While on 4G the local telco changed hands from Verizon to Frontier.  Frontier foolishly told me I could get DSL so I ordered it and had it installed for about 2 years.  For my tech friend, remember how far from the CO I said I was?  My average speed on a *good* day is around 110kbps. The best benefit was that while the speed was horrific, it was not capped, so I would VPN into work and use it all day to pull email, do WebEx without video, etc.  Kludgy but it worked for the most part.  It's amazing how much chatter Outlook sends all day.  Add in a few large attachments, and it's a real treat.  ;)

During these years, I've talked with township trustees, local telco and cable providers to no avail.  It's been beyond frustrating.  There is a pocket of about 30 homes within 2 miles of our house and all of which have crappy, if any, internet.  We've petitioned, begged and borderline harassed anyone who could help.  I looked into pricing for a T1 and/or a T3 to my house but both were outrageously expensive.  I've offer to give the local telco rights on our property to install a powered shelf and again, no love.  One thing that has been fun has been the comments from people I know about different ways I can solve the problem.  I could become a local ISP for my neighbors (not going to happen).  Can you imagine the support issues? 

Last December I was driving home and noticed a new telephone pole had been installed and it had an antenna on the top.  When you are a geek, you notice stuff like this.  I stopped and looked for any sign of who might own it and found it was the local power company.  I called their local service office and after a few connections, found that a new ISP called SkyWirez was partnering with them to deliver high speed Internet to poor souls like us.   I contacted SkyWirez and after a few months, it was determined that the pole wasn't going to work due to line of sight issues.  They worked on a few other ideas but the one that finally paid off was our neighbor in front who is a huge HAM radio guys agreed to let them install gear on top of one of his towers.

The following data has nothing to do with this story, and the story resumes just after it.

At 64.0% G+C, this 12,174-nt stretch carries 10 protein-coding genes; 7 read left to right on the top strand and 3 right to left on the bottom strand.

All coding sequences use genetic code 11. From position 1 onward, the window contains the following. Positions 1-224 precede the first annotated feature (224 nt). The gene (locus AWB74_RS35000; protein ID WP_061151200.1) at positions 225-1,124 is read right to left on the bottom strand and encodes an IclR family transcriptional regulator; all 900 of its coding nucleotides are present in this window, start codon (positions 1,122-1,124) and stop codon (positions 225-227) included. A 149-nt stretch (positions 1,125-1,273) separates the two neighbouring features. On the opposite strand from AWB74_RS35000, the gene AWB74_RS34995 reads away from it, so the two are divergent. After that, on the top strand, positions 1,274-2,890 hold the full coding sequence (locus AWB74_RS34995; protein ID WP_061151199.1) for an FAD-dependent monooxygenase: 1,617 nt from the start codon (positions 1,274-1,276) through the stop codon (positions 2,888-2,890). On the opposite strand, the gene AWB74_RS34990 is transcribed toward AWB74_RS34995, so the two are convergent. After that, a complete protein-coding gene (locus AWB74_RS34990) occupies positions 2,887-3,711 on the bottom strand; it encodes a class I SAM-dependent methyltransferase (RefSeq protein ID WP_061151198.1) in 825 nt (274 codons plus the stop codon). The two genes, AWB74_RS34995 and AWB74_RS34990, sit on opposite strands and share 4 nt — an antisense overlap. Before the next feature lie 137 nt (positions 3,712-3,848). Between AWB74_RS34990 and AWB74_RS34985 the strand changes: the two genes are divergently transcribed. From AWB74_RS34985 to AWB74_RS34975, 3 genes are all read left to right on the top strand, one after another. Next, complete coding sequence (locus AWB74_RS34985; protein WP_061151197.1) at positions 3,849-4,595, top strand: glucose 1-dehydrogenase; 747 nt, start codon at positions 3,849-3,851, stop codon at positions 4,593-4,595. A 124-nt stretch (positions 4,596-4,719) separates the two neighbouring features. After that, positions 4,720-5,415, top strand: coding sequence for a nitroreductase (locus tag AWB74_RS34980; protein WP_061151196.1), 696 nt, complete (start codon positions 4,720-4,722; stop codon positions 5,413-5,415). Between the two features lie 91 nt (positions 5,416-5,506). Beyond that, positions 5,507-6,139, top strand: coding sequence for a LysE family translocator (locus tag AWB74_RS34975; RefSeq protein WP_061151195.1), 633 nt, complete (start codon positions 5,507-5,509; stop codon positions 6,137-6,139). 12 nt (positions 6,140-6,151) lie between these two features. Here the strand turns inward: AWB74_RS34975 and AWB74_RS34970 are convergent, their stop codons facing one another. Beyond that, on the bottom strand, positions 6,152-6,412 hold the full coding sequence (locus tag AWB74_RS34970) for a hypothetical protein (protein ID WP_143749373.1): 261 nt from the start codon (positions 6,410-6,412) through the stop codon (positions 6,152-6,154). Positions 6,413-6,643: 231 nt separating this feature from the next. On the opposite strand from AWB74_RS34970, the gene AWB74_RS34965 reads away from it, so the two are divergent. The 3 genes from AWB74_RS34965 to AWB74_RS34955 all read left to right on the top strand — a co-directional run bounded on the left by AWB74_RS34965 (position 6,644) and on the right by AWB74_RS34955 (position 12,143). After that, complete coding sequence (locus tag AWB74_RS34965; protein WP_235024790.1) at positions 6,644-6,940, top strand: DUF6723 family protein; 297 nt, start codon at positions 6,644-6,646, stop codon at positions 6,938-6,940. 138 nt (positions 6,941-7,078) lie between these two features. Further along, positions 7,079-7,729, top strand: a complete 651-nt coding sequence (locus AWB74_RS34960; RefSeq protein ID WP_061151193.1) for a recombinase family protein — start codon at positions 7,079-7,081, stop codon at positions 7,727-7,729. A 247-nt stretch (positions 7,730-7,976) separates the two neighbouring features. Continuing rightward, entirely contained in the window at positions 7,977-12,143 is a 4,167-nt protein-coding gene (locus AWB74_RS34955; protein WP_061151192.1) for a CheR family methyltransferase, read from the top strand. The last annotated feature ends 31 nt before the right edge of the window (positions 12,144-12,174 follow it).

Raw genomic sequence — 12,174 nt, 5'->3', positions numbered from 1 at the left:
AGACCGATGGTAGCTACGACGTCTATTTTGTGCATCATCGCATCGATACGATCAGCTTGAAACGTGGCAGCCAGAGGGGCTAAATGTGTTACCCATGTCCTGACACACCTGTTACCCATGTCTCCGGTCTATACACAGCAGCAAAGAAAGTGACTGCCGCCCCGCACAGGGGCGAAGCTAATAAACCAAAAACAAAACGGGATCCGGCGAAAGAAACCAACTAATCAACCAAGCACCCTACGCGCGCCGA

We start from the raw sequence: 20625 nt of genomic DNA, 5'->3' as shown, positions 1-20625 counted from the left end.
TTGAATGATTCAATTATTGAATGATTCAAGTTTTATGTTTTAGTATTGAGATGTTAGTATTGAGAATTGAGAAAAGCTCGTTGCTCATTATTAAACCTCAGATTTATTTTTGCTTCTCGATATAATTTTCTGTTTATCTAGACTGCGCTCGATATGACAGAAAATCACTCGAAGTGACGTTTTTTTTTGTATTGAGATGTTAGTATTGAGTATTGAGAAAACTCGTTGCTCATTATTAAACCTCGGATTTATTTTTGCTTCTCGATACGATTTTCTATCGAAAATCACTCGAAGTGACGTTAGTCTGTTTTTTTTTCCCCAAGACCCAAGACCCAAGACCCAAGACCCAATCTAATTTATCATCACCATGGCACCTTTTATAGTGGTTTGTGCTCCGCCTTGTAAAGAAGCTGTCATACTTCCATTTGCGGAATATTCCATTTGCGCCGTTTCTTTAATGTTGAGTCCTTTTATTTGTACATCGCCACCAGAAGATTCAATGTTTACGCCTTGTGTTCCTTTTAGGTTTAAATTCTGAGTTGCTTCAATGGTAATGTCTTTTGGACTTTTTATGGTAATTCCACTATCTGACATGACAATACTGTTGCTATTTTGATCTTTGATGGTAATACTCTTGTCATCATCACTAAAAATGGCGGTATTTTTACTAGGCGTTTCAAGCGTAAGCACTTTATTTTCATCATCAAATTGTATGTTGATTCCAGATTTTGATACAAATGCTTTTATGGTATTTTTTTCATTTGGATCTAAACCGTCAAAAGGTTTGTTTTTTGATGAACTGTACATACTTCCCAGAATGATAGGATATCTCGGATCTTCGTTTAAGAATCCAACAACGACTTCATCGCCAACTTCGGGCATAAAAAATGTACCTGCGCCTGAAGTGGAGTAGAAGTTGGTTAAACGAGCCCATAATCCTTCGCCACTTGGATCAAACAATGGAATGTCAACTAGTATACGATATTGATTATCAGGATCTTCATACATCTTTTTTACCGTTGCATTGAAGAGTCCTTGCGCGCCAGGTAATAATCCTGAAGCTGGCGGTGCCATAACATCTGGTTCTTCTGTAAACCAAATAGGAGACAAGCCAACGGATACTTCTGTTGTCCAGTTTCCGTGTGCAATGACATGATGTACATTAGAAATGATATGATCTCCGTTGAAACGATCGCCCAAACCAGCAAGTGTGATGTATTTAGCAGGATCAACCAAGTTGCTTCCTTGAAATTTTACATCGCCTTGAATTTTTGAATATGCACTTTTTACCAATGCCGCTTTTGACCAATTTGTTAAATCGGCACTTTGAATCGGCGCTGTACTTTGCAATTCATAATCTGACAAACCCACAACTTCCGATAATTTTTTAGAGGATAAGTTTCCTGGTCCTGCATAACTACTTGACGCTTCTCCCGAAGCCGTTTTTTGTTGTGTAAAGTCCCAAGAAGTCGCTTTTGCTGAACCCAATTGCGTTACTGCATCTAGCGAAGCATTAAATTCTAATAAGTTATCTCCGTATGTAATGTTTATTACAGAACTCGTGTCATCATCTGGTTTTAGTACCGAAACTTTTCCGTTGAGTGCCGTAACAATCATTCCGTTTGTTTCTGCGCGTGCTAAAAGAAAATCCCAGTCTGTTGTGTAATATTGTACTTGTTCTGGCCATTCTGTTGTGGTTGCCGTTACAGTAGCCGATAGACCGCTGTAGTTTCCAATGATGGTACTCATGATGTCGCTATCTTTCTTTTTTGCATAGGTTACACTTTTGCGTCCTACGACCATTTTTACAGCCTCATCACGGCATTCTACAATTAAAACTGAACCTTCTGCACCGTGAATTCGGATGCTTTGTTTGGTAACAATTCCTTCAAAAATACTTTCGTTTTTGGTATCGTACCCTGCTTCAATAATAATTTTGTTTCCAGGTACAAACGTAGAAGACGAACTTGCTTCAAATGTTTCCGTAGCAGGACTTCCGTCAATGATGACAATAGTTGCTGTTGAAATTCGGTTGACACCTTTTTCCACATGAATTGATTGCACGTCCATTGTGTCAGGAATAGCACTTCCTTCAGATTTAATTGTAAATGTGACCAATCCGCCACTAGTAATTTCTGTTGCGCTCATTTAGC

They installed the gear and had some issues bringing p the backhaul, but eventually sorted it all out.  Yesterday, 8/4/14, we finally had high speed installed and we're rocking a 10Mb WLAN connection.
 connectivity to our house.  Yes, I know.  You have a 50000Mb optical connection that never goes down and makes lattes for you in the morning, but you also live 4 feet from your neighbor's house, in an earthquake zone.  That's not our style.  :)

Anywas, one day later and we're happy with the service.  SkyWirez never gave up on me and delivered the service.  We did have an outage for a bit over an hour today, but until I learn their network better, I think it may have been on their upstream.  We'll see how it progresses.  Right now I am happy and my kids are learning what YouTube is and we're setting up our Roku to stream from Amazon Prime.  Something that could have never been possible before. 

Yipeee!